Some Changes on the Way…
With the recent legislation package, we are gearing up for important and helpful changes to the CFSIC program. All of these changes are beneficial and will help us get assistance to more claimants, and more efficiently.
In the coming weeks, we will have much more information about key initiatives such as the credit enhancements program, which we know many need in order to consider moving ahead with their applications.
As always, this page is the way CFSIC communicates with the public at large. Everything we are doing and planning to do can be found here.
Important Changes for Condo Owners
CFSIC will, effective today, June 10, 2019, adopt a more streamlined process for condo owners, aimed at getting condos in line with more efficiency and speed.
It is very important that condo owners carefully read everything that follows:
1) CFSIC will now permit (effective from today forward) a single application for all affected building foundations and covering all eligible units on those foundations.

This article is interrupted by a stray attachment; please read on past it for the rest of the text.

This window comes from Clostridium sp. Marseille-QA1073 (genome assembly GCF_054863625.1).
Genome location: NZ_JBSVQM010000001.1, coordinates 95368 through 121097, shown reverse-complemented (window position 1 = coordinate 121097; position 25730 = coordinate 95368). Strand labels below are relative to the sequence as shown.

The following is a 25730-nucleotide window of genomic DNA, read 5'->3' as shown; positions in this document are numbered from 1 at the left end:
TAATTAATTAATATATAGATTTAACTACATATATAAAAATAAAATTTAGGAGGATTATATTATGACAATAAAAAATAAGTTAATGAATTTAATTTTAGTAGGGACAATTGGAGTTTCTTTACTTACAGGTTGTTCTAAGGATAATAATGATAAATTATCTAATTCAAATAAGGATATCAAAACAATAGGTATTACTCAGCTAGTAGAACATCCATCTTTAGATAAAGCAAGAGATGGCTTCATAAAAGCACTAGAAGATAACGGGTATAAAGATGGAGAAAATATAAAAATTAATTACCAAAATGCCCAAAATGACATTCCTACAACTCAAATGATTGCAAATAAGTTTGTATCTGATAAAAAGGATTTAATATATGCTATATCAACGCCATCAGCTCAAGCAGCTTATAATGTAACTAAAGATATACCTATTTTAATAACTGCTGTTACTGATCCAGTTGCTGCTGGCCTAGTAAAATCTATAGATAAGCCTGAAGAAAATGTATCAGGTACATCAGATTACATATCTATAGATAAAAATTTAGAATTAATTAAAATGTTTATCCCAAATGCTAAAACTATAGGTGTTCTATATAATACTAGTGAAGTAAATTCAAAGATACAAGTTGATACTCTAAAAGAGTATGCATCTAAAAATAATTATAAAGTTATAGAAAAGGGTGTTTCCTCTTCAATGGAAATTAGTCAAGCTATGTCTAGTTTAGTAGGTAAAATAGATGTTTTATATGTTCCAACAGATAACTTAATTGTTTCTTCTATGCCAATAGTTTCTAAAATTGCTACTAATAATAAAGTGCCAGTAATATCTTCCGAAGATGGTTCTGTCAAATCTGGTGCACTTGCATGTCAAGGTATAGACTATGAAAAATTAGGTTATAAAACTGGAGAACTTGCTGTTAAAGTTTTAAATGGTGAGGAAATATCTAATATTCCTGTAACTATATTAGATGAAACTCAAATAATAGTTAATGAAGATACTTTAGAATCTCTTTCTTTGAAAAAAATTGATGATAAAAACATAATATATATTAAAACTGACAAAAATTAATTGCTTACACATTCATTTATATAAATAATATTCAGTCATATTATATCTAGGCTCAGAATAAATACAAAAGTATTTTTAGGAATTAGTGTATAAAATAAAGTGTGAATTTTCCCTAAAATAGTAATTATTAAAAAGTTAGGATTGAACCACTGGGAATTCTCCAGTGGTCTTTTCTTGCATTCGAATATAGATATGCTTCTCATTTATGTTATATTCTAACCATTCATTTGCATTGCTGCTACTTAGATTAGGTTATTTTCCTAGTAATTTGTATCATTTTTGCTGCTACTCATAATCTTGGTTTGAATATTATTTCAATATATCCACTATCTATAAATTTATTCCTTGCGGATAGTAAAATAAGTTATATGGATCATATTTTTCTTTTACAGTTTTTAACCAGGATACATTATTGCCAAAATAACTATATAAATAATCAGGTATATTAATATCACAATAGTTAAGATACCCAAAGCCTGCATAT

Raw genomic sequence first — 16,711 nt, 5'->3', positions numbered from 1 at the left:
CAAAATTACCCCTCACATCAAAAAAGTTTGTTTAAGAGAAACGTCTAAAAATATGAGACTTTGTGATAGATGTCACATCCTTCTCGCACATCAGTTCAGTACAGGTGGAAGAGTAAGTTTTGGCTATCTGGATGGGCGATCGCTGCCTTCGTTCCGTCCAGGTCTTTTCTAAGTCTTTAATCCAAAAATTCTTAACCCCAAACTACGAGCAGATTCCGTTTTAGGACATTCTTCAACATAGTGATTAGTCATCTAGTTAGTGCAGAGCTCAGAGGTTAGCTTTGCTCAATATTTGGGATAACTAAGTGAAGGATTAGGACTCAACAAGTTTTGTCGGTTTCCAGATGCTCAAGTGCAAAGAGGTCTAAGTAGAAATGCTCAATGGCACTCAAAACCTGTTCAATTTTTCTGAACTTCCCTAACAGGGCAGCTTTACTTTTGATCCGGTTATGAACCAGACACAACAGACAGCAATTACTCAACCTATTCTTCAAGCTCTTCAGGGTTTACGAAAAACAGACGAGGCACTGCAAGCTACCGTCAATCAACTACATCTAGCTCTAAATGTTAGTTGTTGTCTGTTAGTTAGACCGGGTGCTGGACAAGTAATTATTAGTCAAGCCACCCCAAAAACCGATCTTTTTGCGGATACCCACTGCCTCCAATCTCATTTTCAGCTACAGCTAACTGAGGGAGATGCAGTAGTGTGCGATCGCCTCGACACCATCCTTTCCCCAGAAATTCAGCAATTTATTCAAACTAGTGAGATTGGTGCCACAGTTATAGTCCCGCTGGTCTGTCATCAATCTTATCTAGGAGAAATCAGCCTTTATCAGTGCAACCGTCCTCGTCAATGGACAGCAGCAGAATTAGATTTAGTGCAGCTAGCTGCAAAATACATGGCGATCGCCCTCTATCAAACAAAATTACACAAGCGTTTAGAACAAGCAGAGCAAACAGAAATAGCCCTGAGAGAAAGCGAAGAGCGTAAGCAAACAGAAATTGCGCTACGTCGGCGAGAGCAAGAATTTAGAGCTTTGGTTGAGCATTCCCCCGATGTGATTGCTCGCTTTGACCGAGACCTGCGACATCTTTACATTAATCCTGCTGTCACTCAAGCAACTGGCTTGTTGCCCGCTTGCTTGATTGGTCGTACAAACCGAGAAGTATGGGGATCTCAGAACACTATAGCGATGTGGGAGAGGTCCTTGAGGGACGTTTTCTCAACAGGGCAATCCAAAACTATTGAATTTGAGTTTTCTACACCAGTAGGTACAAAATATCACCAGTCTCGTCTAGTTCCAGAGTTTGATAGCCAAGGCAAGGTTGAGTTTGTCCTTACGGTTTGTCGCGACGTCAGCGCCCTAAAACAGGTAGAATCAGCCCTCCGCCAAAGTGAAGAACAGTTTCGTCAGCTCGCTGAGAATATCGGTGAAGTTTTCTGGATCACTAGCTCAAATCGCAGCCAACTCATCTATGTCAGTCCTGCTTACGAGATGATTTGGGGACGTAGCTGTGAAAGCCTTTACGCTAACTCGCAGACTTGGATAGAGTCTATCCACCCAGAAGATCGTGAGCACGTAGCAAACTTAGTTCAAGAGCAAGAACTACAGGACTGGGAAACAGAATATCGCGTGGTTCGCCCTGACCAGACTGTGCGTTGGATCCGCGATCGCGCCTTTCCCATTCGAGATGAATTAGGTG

2) This will not be a two-application process…but a single application from this date forward.
3) If you have already applied to CFSIC using the two-application process, where you have first applied for eligible buildings containing four units and fewer…you should continue with the two-application process, because you are already in the application pipeline. If you have not done so, use this new process effective today.
What follows are important “Questions and Answers” which should help your understanding:
Question: If I’m submitting one application for my buildings and units, how do I let CFSIC know which buildings/units I’m applying for?
Answer: Go here to view the template for an email that the president of the condo association can send, but only once the application is completed and all points of evidence are uploaded to ESIS. This email, then addressed to ESIS (not to CFSIC) will explain what you have applied for if you complete it correctly.
Question: So, you are saying that from June 10, 2019 forward there will be one single application per condo association?
Answer: Yes. But remember…if you don’t follow up the application with an email (and we mean “follow up”…you should not include the email with the application, but send it separately as a follow-up), we won’t know who you are and what you’re applying for.
Question: So I will be applying for all my condo units on a one-time basis, regardless of the CFSIC severity code assigned to each foundation?